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The Ocean Cleanup Is Here And It Wants To Nearly Eliminate The Garbage Patch Within 20 Years

It’s no secret the ocean is loaded down with garbage. That doesn’t necessarily mean it’s all over the place since a majority of trash tends to find its way to one of several areas where currents cause garbage to pile up in what are essentially floating garbage dumps. Luckily, a promising new invention just might be able to clean the majority of the ocean up.

A massive cleanup of plastic in the seas will begin in the Pacific Ocean, by way of Alameda, California. The Ocean Cleanup, an effort that’s been five years in the making, plans to launch its beta cleanup system, a 600-meter (almost 2,000-foot) long floater that can collect about five tons of ocean plastic per month.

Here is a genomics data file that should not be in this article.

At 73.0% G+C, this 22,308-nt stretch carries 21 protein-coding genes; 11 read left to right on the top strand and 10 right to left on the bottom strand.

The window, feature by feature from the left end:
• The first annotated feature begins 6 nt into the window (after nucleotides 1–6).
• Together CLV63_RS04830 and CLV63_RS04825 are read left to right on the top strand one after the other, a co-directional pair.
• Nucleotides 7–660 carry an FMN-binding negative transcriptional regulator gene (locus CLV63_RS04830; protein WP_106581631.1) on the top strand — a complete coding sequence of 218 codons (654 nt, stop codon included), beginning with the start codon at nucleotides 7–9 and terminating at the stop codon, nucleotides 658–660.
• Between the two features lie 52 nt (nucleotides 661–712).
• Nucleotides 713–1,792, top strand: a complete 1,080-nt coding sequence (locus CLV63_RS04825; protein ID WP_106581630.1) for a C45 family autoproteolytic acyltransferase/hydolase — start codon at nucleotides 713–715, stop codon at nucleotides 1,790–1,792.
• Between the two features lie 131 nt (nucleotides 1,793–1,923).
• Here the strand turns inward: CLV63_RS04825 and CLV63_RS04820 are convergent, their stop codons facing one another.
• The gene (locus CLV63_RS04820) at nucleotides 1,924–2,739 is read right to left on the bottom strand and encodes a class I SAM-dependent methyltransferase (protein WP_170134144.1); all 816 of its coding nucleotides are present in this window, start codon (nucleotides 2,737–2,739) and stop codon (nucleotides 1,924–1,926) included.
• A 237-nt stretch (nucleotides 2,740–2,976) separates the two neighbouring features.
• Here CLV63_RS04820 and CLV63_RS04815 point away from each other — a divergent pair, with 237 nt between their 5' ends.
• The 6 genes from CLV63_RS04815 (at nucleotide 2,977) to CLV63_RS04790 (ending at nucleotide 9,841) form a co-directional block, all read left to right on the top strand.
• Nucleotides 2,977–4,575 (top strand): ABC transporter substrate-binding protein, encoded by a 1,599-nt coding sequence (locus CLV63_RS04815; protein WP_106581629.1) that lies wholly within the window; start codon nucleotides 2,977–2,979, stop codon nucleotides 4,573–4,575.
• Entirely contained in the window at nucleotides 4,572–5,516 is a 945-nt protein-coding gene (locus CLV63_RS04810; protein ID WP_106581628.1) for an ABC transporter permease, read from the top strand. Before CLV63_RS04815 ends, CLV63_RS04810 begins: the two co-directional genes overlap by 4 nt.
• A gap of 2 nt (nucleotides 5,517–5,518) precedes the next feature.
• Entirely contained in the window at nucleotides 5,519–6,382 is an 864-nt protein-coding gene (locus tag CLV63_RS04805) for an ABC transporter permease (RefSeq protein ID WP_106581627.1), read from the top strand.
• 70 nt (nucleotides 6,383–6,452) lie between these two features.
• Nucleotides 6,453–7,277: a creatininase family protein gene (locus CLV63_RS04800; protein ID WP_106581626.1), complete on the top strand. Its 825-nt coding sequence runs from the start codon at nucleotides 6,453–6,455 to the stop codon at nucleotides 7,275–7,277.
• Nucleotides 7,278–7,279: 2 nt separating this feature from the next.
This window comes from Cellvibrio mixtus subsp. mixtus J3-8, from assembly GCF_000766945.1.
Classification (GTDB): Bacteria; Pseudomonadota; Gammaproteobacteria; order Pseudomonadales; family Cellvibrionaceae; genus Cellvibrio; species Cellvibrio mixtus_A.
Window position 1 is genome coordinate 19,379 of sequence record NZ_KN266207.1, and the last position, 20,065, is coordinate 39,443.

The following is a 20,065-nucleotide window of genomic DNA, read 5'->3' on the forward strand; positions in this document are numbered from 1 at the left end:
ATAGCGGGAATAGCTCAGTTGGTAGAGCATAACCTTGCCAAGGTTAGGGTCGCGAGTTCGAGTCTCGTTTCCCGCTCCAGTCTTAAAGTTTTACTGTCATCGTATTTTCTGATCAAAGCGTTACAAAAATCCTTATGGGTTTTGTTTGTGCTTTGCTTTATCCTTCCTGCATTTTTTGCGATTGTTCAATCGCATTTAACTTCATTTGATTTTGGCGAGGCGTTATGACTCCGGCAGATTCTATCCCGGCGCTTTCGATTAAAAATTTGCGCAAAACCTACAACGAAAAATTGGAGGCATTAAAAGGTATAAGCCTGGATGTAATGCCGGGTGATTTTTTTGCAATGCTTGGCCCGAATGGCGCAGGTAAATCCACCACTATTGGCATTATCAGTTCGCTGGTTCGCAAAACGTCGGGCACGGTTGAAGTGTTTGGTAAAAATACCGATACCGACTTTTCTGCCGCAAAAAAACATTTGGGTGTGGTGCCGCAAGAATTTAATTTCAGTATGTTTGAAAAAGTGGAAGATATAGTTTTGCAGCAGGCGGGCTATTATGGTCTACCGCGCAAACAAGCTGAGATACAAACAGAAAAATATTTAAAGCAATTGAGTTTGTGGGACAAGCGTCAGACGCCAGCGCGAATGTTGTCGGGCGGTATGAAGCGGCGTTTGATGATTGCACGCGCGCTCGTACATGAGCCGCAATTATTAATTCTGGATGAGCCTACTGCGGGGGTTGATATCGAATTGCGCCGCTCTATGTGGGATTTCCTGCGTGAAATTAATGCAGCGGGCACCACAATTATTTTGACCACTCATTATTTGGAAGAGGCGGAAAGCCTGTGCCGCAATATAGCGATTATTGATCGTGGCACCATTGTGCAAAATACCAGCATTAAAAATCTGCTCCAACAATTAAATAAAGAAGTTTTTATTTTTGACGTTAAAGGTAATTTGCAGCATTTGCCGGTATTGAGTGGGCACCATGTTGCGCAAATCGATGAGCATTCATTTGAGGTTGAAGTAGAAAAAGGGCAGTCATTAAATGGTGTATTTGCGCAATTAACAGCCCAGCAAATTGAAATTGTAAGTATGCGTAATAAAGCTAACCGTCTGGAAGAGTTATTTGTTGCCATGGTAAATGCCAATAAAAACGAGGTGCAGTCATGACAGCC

It’s a start. The launch date is September 8, and the Great Pacific Garbage Patch being targeted is more than 1,000 nautical miles from the launch point and on the move.

The Ocean Cleanup plans to monitor the performance of the beta, called System 001, and have an improved fleet of 60 more units skimming the ocean for plastics in about a year a half. The ultimate goal of the project, founded by Dutch inventor Boyan Slat when he was 18, is to clean up 50% of the patch in five years, with a 90% reduction by 2040.

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